United States District Court, S.D. West Virginia, Charleston
JULIA E. BLACKWOOD, Plaintiff,
BERRY DUNN, LLC, Defendant.
MEMORANDUM OPINION AND ORDER
T. Copenhaver, Jr. Senior United States District Judge
is defendant Berry Dunn, LLC's (“Berry Dunn”)
motion for summary judgment, filed June 11, 2019.
only surviving cause of action in this matter is plaintiff
Julia Blackwood's claim against Berry Dunn for breach of
promise and detrimental reliance.
March 16, 2017, Ms. Blackwood was fired from her job as a
consultant with Berry Dunn during a meeting with certain
Berry Dunn supervisors. Compl., ECF No. 1-1, ¶ 31. Ms.
Blackwood asserts that during that same meeting, Berry
Dunn's director of human resources, Debra Genender,
“informed Blackwood she would be paid three weeks'
severance pay.” Blackwood Aff., ECF No. 40-1, ¶
32. Ms. Blackwood further states that when she was informed
that she was being terminated, Ms. Genender told her that
Berry Dunn would not leave her “empty handed.”
Id. ¶ 48.
Friday, March 17, 2017, a day after Ms. Blackwood was
informed that her employment was being terminated, Ms.
Genender informed Ms. Blackwood by electronic mail that she
was “being given 3 week's severance, so you will
see 8 hours for yesterday, your accrued vacation time (55
hours) and 3 weeks of severance that will all be paid in the
final check.” Id. ¶ 43; Compl., ECF No.
1-1, ¶ 42. Attached to that same email was Ms.
Blackwood's final pay memorandum which included the
“3 weeks of severance” amounting to $4, 038.46.
Blackwood Aff., ECF No. 40-1, ¶¶ 43-44.
that same day, Ms. Genender sent Ms. Blackwood another email
stating that “[p]er West Virginia labor laws, we have
to pay you within 4 business days. Therefore, you will see a
direct deposit of all pay owed to you (from my previous
email), no later than Wednesday, ” which would have
been March 22, 2017. Id. ¶ 45. Ms. Blackwood
claims that this email confirmed “Berry Dunn's
payment of severance pay pursuant to the terms of its
severance pay policy.” Id. On Tuesday, March
21, 2017, Ms. Genender sent Ms. Blackwood another email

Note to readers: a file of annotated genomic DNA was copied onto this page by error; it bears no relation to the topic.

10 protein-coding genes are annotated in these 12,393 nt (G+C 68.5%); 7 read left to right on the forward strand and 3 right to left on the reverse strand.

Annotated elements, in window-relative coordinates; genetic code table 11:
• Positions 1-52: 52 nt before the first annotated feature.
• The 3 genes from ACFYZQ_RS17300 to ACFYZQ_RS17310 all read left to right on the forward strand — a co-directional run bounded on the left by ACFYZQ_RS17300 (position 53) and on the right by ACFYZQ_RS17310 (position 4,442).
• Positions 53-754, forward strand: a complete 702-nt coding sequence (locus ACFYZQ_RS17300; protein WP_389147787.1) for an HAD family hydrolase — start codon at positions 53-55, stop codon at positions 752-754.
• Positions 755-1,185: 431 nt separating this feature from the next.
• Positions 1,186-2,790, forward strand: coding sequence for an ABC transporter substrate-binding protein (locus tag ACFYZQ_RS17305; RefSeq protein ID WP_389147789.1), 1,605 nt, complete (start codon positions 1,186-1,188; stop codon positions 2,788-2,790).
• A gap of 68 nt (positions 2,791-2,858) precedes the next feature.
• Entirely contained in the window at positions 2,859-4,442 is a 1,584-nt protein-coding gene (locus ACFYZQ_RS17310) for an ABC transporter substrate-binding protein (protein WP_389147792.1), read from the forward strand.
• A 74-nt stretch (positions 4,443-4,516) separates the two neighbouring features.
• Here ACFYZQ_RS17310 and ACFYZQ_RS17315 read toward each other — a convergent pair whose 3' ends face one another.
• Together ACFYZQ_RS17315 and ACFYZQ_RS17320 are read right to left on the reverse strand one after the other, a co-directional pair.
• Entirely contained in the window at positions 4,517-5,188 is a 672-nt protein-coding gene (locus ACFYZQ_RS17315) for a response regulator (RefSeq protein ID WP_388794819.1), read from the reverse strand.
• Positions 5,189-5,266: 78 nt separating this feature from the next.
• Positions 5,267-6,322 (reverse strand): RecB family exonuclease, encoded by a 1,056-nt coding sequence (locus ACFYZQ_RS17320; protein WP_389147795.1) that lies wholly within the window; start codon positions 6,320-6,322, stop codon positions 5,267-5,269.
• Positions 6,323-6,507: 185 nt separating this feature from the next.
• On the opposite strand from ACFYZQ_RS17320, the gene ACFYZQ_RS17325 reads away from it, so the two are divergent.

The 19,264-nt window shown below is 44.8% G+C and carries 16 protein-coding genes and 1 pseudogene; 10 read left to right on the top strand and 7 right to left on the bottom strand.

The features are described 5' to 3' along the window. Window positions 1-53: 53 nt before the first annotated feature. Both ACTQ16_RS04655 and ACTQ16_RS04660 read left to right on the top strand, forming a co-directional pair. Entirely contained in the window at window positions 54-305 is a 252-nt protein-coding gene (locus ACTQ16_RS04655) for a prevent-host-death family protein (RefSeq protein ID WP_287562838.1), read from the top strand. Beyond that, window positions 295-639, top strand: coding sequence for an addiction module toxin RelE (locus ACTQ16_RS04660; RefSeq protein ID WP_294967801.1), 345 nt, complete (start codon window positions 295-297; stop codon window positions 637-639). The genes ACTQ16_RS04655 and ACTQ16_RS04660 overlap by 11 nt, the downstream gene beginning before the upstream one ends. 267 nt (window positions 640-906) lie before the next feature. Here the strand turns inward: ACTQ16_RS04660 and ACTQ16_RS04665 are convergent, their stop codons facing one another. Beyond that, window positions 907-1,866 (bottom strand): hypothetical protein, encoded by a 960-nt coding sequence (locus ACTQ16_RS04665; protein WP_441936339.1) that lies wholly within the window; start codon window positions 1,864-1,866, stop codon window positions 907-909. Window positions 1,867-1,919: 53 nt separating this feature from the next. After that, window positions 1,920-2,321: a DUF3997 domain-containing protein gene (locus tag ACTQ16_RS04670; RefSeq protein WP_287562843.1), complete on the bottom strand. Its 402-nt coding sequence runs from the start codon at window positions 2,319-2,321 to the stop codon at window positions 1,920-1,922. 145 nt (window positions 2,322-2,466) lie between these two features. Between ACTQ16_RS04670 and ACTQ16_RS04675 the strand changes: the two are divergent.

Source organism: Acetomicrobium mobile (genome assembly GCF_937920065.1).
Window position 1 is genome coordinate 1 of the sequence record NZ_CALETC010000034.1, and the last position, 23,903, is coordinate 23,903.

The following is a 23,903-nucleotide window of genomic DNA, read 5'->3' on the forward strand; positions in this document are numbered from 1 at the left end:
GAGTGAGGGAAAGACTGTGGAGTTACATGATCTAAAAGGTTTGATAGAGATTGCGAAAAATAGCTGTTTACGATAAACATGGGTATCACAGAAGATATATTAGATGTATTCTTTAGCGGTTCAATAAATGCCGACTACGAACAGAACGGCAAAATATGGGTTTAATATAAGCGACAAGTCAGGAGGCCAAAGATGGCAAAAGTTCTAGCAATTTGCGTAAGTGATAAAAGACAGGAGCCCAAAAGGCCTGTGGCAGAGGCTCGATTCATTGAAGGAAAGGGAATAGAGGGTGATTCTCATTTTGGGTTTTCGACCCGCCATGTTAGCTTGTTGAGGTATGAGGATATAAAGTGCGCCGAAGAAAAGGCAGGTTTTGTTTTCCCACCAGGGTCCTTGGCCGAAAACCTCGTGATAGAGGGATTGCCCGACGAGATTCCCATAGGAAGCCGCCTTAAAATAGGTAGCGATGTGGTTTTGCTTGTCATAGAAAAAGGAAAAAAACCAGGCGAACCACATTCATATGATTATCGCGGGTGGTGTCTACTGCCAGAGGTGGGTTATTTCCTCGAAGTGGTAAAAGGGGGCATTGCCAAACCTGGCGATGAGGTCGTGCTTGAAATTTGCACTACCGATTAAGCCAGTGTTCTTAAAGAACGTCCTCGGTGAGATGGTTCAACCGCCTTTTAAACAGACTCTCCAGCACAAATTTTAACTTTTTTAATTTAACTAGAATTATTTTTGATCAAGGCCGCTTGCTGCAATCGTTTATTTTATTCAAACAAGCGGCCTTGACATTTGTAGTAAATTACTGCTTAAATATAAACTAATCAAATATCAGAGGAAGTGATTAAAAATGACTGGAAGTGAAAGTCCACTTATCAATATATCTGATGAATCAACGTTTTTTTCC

stating: “My previous email indicated that we would be
providing you with severance payment. We are in the process
of drafting a separation agreement with a waiver of claims
that you will need to sign in order to be eligible for any
severance payment.” Id. ¶ 47.
Wednesday, March 22, 2017, Ms. Blackwood sent an email to Ms.
Genender stating the following:
After receiving your promise of my final payment being
directly deposited into my bank account today, I used funds I
had available for purchases that could and would have been
delayed if I had not relied on your promised payment.
Not only was your promise of payment unequivocal, the form of
payment promised (direct deposit to my bank account) assured
me my bank would allow me full availability and use of these
funds immediately on receipt!
As such, I need the payment of all funds outlined in the
attachment to your initial email on March 17, 2017 direct
deposited into my account today as promised. Otherwise, I
will not have the funds to meet . . . my family's needs.
ECF No. 19-3, at 7. She states in her affidavit that she
“had made purchases and other financial commitments to
[her] family that [she] would not have promised (band camp;
medical needs of daughter; miscellaneous expenses for son
entering college; advance mortgage payment) all of which
[she] would not be able to cover without the severance pay
promised.” Id. ¶ 48.
March 27, 2017, Ms. Blackwood received the severance
agreement, which she ultimately refused to sign inasmuch as
she asserts that a provision of the agreement would have
prevented her “from working in [her] field in the State
of West Virginia” and was therefore unconscionable.
Id. ¶¶ 49-51. Ms. Blackwood never received
any severance pay. She asserts that she expected to “be
paid severance based on [her] experience in having worked for
other consulting firms” and that “these firms
have always paid severance to terminated professional
employees . . . . [as] it is the norm for this type of
employment.” Id. ¶ 42.
court notes that inasmuch as the parties have not exchanged
discovery in this matter, the plaintiff submitted, with her
response in opposition to defendant's motion for summary
judgment, an affidavit containing the text of several of the
emails noted above. These same emails have been attached to
previous briefings by the plaintiff and/or described in the